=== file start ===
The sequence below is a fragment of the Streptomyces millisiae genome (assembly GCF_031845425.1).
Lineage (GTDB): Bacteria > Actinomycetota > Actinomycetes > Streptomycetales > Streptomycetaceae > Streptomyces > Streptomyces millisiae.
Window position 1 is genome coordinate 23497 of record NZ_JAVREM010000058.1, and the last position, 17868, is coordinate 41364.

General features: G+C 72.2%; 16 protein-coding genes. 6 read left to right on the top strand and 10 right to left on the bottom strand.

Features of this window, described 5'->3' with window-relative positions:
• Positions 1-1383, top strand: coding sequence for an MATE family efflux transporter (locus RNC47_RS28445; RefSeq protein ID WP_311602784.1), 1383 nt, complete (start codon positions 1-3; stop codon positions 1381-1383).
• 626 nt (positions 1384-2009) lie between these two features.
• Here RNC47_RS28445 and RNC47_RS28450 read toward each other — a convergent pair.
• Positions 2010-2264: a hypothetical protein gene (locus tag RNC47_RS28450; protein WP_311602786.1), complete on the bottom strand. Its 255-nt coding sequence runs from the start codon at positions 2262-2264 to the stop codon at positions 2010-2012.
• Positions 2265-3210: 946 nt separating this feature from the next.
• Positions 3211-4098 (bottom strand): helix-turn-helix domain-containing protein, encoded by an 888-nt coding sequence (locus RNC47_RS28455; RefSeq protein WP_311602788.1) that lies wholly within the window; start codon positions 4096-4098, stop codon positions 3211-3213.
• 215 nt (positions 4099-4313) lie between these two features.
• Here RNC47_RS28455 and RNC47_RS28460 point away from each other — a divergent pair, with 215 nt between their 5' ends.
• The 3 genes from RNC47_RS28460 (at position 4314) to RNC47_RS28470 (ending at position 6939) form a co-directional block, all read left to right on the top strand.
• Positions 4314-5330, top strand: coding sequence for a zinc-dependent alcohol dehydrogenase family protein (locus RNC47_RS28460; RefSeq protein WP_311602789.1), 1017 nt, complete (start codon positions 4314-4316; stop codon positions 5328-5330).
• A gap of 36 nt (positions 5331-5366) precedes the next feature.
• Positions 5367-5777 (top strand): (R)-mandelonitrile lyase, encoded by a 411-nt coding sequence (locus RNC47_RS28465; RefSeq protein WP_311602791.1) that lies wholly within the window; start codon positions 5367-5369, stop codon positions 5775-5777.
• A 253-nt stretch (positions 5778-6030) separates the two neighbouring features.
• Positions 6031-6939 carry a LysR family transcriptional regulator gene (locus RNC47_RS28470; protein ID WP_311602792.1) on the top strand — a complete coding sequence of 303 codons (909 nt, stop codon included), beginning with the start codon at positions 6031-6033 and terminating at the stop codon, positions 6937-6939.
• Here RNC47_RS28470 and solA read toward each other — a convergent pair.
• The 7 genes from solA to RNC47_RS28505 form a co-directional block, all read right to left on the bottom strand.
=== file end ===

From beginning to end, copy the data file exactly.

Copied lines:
The sequence below is a fragment of the Streptomyces millisiae genome (assembly GCF_031845425.1).
Lineage (GTDB): Bacteria > Actinomycetota > Actinomycetes > Streptomycetales > Streptomycetaceae > Streptomyces > Streptomyces millisiae.
Window position 1 is genome coordinate 23497 of record NZ_JAVREM010000058.1, and the last position, 17868, is coordinate 41364.

General features: G+C 72.2%; 16 protein-coding genes. 6 read left to right on the top strand and 10 right to left on the bottom strand.

Features of this window, described 5'->3' with window-relative positions:
• Positions 1-1383, top strand: coding sequence for an MATE family efflux transporter (locus RNC47_RS28445; RefSeq protein ID WP_311602784.1), 1383 nt, complete (start codon positions 1-3; stop codon positions 1381-1383).
• 626 nt (positions 1384-2009) lie between these two features.
• Here RNC47_RS28445 and RNC47_RS28450 read toward each other — a convergent pair.
• Positions 2010-2264: a hypothetical protein gene (locus tag RNC47_RS28450; protein WP_311602786.1), complete on the bottom strand. Its 255-nt coding sequence runs from the start codon at positions 2262-2264 to the stop codon at positions 2010-2012.
• Positions 2265-3210: 946 nt separating this feature from the next.
• Positions 3211-4098 (bottom strand): helix-turn-helix domain-containing protein, encoded by an 888-nt coding sequence (locus RNC47_RS28455; RefSeq protein WP_311602788.1) that lies wholly within the window; start codon positions 4096-4098, stop codon positions 3211-3213.
• 215 nt (positions 4099-4313) lie between these two features.
• Here RNC47_RS28455 and RNC47_RS28460 point away from each other — a divergent pair, with 215 nt between their 5' ends.
• The 3 genes from RNC47_RS28460 (at position 4314) to RNC47_RS28470 (ending at position 6939) form a co-directional block, all read left to right on the top strand.
• Positions 4314-5330, top strand: coding sequence for a zinc-dependent alcohol dehydrogenase family protein (locus RNC47_RS28460; RefSeq protein WP_311602789.1), 1017 nt, complete (start codon positions 4314-4316; stop codon positions 5328-5330).
• A gap of 36 nt (positions 5331-5366) precedes the next feature.
• Positions 5367-5777 (top strand): (R)-mandelonitrile lyase, encoded by a 411-nt coding sequence (locus RNC47_RS28465; RefSeq protein WP_311602791.1) that lies wholly within the window; start codon positions 5367-5369, stop codon positions 5775-5777.
• A 253-nt stretch (positions 5778-6030) separates the two neighbouring features.
• Positions 6031-6939 carry a LysR family transcriptional regulator gene (locus RNC47_RS28470; protein ID WP_311602792.1) on the top strand — a complete coding sequence of 303 codons (909 nt, stop codon included), beginning with the start codon at positions 6031-6033 and terminating at the stop codon, positions 6937-6939.
• Here RNC47_RS28470 and solA read toward each other — a convergent pair.
• The 7 genes from solA to RNC47_RS28505 form a co-directional block, all read right to left on the bottom strand.